The Bigger Picture
November 6, 2012,
By Allison Zisko
By most accounts, the photo frame business has been flat in 2012, a victim of a still-weak economy and price deflation.
"Developing collages at the key price points and creating larger size, multi-opening frames have been the two biggest factors driving our business," said Jeff Zunick, group president of home decor for Lifetime Brands.
"The whole wall business has exploded because of the amount of creativity on the part of the consumer," said Mike Wluka, vice president at Malden, who credited Pinterest with fueling consumer interest in design. "There are thousands of views of what people are doing and how creative they can be."
The frame business in general is driven by freshness and uniqueness of product, said Richard Feldstein, president of Prinz. "If products are fresh and have something that creates interest ... [they] get the nod ... and get put in the [consumer's] basket."
With slowed retail foot traffic and diminished display space in many channels of distribution, according to vendors interviewed, there is a need to help retailers with merchandising and presentation whenever possible. "It's up to retailers to make their stores more interesting, more entertaining, to draw people in," Wluka said. This can be achieved through fixturing, point-of-purchase displays, signage and other details. "A lot of retailers are looking at that to make shopping more enjoyable and the category easier to shop."
Category management is more important than ever, agreed Scott Slater, CEO of the Nielsen Bainbridge Group, which includes the Burnes, Pinnacle and Bainbridge (custom framing) brands. Advising retailers on space allocation, product margin, margin enhancement and so forth is more important than selling a particular SKU, he said. "Having category management will provide the foundation for success."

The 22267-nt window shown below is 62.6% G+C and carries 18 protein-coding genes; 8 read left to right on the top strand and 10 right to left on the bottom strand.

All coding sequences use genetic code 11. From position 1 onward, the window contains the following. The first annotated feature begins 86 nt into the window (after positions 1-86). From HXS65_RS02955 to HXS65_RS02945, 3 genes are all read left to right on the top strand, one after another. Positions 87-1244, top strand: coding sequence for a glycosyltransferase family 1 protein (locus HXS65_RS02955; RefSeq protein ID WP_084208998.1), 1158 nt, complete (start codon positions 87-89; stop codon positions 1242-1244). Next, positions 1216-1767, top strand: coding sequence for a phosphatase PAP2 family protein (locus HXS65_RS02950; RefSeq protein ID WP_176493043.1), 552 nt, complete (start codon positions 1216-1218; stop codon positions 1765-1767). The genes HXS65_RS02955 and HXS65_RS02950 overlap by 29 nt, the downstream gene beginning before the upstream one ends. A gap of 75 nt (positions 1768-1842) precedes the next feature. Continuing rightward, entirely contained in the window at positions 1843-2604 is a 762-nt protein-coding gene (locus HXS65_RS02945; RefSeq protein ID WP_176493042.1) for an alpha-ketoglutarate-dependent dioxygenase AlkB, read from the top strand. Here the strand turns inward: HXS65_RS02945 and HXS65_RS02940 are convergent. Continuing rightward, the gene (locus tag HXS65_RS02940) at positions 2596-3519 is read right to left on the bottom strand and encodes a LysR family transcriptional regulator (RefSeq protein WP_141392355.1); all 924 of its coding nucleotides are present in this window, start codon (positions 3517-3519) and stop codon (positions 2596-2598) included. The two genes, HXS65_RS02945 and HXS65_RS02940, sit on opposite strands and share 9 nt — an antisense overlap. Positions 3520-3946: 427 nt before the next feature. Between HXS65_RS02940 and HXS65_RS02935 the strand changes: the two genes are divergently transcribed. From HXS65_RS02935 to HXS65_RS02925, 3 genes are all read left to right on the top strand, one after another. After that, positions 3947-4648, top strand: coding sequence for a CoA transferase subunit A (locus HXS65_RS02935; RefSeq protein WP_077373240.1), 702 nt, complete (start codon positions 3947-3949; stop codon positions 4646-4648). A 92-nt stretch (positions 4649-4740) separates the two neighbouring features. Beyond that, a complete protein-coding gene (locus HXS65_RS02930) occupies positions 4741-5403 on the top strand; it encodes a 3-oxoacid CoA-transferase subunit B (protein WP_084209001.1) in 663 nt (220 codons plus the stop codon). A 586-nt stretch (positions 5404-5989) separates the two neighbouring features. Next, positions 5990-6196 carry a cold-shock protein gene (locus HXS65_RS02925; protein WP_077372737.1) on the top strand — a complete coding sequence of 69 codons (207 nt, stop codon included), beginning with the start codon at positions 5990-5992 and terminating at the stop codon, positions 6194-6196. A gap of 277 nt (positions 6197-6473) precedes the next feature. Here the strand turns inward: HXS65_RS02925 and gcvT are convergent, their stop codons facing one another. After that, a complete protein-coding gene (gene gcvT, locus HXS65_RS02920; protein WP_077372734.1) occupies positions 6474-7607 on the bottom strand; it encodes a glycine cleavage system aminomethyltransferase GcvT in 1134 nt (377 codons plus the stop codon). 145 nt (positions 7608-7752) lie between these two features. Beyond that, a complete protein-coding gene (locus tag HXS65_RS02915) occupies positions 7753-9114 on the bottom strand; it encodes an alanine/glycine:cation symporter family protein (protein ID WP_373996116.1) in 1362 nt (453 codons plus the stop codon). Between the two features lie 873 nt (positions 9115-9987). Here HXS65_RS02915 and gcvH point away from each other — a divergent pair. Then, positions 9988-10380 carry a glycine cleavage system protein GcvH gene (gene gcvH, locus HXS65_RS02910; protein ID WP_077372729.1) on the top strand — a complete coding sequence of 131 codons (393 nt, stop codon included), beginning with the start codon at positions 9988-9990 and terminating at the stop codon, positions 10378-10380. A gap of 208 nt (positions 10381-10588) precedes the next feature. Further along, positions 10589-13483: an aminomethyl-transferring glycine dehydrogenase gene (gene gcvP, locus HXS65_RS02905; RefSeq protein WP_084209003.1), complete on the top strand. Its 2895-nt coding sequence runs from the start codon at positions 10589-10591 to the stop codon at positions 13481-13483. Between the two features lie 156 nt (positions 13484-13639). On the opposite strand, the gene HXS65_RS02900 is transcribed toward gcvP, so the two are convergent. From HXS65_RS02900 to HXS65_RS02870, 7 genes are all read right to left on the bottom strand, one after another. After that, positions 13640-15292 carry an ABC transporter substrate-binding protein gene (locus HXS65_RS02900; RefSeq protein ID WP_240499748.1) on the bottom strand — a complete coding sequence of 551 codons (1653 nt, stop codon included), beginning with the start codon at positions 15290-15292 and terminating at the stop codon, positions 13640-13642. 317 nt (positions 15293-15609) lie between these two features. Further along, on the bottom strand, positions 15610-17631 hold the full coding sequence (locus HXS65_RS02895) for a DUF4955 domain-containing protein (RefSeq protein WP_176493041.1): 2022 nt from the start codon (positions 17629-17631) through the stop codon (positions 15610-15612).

In Slater's view, the frame business has turned into a price-motivated market and needs to return to a growth-motivated market with features and benefits that consumers want to pay for. Noting that in some instances greeting cards cost more than photo frames, he said, "The problem is not consumer resistance, the problem is there hasn't been consumer value." That can be achieved by retailers who choose to focus on better quality product, he said. In a sluggish retail environment, he added, "core basics" sell best.
There are some strong fashion trends, however. Feldstein said that embellishments such as metal pieces on the corners of wooden frames or brooch-like decorations are well-received, particularly if they are paired with reclaimed or upcycled materials. Enamel and metal combinations are another strong look. He also noted the rise of typography, or a free flow of words or phrases that serve as a backdrop. Finishes such as black, brown or gray washes are also popular. "If you get the right gray wash it can be very attractive," Feldstein said.
"Black is still the dominant color but the warm colors are doing extremely well," said Wluka.
"Key trends in the frame business for us are the use of multi-dimensional profiles," said Zunick. "We are mixing different collage styles into one frame to create a unique look that is selling well. We are also adding larger frame sizes to our collage layouts such as 5-by-7 and 8-by-10 openings. These items are selling well."
Frames sizes have also changed since consumers started taking and printing more images from their smartphones and tablets. Feldstein noted an increase in the number of retailer requests he has gotten from retailers for 4-by-4 frames, spurred by computer applications like Instagram and Hipstamatic, and anticipates growing demand for panoramic frames now that the iPhone 5 has panoramic capability. In the same way, "the enlargement business keeps getting better and better" because the ability to enlarge and print photos has gotten easier.
"The low-tech side of a high-tech industry is going to be strong over the next few years," noted Feldstein. "I'm glad to be in the industry I'm in."